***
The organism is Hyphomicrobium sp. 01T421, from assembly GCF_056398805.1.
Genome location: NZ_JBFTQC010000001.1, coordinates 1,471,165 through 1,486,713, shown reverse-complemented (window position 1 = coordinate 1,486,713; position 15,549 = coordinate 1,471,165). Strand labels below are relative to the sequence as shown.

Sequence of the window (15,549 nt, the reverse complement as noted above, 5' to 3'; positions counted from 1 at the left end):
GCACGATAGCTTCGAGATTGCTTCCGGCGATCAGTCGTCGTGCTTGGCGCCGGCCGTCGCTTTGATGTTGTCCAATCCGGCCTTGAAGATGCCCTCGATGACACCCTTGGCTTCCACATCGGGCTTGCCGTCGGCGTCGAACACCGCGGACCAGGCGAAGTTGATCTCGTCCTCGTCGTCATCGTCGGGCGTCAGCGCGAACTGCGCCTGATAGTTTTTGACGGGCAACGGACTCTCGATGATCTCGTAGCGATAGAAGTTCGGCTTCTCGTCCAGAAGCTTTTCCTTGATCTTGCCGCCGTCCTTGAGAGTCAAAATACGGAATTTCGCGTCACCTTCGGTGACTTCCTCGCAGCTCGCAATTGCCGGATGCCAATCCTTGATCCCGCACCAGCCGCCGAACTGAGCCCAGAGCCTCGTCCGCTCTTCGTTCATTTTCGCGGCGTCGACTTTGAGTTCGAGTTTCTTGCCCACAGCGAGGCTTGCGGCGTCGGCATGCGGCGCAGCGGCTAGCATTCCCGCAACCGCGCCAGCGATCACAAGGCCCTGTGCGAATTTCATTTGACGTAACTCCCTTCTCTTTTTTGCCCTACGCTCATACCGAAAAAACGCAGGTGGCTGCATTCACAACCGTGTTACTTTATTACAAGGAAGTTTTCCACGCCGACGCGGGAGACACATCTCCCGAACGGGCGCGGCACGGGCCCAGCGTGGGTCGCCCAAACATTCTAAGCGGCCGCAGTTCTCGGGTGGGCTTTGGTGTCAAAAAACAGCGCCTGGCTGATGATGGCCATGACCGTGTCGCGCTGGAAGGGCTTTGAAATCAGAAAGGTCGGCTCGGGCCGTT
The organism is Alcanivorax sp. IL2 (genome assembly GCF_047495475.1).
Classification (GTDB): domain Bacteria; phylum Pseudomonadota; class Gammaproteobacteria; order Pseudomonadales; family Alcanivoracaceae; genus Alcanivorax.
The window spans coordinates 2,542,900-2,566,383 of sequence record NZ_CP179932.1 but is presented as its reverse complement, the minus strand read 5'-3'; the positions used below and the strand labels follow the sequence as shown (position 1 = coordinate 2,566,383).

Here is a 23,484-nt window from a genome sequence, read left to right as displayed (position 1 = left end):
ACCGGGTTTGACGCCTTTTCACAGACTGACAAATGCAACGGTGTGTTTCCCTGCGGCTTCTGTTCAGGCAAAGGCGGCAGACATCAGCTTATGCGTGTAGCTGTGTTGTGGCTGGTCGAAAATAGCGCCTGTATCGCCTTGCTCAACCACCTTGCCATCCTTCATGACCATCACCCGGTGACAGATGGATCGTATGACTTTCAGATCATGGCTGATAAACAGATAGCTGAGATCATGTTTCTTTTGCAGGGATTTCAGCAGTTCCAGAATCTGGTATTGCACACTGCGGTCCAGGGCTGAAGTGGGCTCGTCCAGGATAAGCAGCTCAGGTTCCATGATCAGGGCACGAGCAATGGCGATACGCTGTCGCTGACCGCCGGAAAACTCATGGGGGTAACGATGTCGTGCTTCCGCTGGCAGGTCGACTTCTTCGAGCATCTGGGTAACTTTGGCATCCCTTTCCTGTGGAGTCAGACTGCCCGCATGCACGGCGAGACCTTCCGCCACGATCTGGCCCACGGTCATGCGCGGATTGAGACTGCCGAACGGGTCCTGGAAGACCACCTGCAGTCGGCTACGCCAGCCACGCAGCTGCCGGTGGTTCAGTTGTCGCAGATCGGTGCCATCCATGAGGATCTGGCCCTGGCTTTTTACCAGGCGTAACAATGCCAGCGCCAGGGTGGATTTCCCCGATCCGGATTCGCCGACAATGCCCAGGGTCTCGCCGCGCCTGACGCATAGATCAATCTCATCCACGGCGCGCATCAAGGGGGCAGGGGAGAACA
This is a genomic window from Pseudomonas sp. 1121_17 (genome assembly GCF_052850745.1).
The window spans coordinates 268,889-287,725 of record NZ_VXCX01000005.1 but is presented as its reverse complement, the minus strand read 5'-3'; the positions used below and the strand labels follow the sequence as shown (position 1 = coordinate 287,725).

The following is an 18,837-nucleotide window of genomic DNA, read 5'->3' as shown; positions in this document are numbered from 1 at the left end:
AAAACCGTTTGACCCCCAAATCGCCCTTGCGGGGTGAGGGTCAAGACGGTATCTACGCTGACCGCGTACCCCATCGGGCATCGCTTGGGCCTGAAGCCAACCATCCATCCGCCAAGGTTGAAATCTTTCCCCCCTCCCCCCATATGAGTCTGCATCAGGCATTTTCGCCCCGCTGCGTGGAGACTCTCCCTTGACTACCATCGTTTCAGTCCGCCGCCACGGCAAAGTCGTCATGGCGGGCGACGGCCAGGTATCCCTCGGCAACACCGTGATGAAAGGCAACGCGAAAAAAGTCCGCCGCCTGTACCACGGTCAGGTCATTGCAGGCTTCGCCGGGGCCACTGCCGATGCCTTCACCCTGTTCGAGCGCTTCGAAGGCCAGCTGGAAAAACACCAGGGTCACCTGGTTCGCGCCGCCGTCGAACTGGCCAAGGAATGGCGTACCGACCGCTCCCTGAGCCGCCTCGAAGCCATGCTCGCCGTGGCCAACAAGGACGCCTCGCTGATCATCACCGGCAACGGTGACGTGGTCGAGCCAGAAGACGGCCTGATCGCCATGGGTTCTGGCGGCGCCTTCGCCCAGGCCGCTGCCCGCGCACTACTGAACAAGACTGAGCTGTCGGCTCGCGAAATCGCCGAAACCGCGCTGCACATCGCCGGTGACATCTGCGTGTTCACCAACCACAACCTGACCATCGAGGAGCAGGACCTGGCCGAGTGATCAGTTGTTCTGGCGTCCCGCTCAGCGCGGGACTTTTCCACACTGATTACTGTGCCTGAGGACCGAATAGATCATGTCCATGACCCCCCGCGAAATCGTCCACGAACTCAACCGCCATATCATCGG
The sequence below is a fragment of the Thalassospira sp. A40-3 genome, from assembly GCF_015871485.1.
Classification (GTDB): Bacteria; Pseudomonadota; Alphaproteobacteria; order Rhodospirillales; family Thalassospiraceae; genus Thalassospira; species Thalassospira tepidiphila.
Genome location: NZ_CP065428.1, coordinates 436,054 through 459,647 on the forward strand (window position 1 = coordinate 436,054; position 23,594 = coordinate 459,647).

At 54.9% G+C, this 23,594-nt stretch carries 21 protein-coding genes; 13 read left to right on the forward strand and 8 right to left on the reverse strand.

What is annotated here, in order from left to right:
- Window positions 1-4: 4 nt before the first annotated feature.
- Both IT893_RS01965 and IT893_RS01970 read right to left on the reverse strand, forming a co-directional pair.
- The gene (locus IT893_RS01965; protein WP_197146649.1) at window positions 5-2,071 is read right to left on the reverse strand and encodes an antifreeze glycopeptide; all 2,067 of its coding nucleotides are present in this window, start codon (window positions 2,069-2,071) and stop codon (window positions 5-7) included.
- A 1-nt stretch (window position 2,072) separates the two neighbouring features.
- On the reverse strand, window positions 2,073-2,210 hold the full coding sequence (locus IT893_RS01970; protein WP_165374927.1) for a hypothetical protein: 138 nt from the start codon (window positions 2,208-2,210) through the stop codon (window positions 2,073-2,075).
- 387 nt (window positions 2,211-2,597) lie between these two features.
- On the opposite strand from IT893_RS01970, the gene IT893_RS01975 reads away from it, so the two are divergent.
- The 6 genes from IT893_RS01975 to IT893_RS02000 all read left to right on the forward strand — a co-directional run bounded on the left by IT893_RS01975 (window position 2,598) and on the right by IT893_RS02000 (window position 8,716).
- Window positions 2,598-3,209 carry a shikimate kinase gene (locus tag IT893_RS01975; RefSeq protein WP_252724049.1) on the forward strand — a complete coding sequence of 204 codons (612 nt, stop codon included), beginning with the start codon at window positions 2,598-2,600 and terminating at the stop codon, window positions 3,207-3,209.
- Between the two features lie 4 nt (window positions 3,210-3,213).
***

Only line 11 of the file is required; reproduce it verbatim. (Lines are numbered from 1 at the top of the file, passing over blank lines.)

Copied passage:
The window spans coordinates 268,889-287,725 of record NZ_VXCX01000005.1 but is presented as its reverse complement, the minus strand read 5'-3'; the positions used below and the strand labels follow the sequence as shown (position 1 = coordinate 287,725).